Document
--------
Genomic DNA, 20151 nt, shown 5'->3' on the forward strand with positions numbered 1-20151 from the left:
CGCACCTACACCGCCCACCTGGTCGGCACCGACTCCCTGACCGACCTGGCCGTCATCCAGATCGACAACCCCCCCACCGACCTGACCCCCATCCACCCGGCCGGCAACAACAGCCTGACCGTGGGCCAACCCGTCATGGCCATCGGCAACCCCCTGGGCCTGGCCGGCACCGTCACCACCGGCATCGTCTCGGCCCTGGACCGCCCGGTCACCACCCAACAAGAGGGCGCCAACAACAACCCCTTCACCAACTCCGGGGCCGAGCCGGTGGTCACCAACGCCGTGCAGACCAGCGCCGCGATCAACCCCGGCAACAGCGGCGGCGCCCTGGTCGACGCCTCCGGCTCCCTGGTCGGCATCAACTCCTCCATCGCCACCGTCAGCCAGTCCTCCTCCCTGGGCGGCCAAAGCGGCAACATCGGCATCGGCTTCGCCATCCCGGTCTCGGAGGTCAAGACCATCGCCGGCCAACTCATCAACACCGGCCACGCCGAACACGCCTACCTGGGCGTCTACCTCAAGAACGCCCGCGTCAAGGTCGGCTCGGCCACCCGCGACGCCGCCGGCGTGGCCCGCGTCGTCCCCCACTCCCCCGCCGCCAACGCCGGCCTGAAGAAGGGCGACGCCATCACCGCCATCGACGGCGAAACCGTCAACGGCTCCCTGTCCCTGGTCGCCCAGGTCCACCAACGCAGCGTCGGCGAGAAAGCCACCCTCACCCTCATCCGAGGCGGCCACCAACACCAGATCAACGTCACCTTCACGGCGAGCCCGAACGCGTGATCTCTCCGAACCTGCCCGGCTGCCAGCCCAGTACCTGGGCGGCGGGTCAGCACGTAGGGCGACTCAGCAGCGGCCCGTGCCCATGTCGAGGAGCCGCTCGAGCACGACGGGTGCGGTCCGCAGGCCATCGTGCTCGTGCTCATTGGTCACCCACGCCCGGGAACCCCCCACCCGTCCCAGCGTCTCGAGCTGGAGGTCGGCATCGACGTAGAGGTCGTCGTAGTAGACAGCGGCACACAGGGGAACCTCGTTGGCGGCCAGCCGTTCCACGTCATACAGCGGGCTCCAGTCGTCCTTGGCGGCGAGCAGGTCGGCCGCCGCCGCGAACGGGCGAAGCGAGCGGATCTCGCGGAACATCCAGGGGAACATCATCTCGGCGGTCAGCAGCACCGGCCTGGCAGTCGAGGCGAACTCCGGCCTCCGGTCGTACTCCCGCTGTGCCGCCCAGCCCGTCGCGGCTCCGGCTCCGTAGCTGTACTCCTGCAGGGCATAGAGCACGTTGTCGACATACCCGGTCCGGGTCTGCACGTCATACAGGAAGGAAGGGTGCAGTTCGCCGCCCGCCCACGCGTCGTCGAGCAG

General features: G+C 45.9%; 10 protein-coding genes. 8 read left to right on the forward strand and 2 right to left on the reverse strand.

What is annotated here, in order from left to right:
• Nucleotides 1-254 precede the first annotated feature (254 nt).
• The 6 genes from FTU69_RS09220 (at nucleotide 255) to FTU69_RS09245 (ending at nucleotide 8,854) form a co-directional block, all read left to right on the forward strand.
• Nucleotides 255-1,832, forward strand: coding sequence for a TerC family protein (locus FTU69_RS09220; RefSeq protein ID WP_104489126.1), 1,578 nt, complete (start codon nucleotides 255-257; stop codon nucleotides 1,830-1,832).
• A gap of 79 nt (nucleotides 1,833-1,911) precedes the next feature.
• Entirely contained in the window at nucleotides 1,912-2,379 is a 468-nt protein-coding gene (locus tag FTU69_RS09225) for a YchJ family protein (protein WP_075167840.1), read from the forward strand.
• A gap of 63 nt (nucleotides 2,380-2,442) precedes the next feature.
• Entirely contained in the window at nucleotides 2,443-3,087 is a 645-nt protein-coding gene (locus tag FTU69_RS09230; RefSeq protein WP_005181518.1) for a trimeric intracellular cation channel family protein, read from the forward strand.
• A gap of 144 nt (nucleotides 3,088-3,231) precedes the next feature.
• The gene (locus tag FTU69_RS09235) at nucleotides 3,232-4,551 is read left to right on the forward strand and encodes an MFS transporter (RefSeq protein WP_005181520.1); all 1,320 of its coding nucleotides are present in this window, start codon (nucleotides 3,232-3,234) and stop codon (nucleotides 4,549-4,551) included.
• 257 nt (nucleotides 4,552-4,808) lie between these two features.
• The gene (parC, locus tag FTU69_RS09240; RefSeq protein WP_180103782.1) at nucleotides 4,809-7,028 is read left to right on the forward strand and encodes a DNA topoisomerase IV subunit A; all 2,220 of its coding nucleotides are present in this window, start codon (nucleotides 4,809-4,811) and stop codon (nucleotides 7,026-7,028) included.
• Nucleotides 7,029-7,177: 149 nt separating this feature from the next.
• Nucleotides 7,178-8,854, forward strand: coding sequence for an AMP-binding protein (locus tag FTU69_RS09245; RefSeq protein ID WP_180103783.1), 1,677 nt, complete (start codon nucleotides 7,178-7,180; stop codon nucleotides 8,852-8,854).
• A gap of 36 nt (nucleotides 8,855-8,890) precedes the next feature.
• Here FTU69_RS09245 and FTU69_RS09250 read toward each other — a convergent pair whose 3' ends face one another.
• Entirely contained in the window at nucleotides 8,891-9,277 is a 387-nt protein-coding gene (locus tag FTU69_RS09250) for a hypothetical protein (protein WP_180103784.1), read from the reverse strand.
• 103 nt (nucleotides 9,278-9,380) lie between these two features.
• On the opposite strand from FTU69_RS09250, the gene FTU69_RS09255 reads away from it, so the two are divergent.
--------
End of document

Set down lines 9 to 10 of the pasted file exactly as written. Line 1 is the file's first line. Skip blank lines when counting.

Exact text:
• Entirely contained in the window at nucleotides 1,912-2,379 is a 468-nt protein-coding gene (locus tag FTU69_RS09225) for a YchJ family protein (protein WP_075167840.1), read from the forward strand.
• A gap of 63 nt (nucleotides 2,380-2,442) precedes the next feature.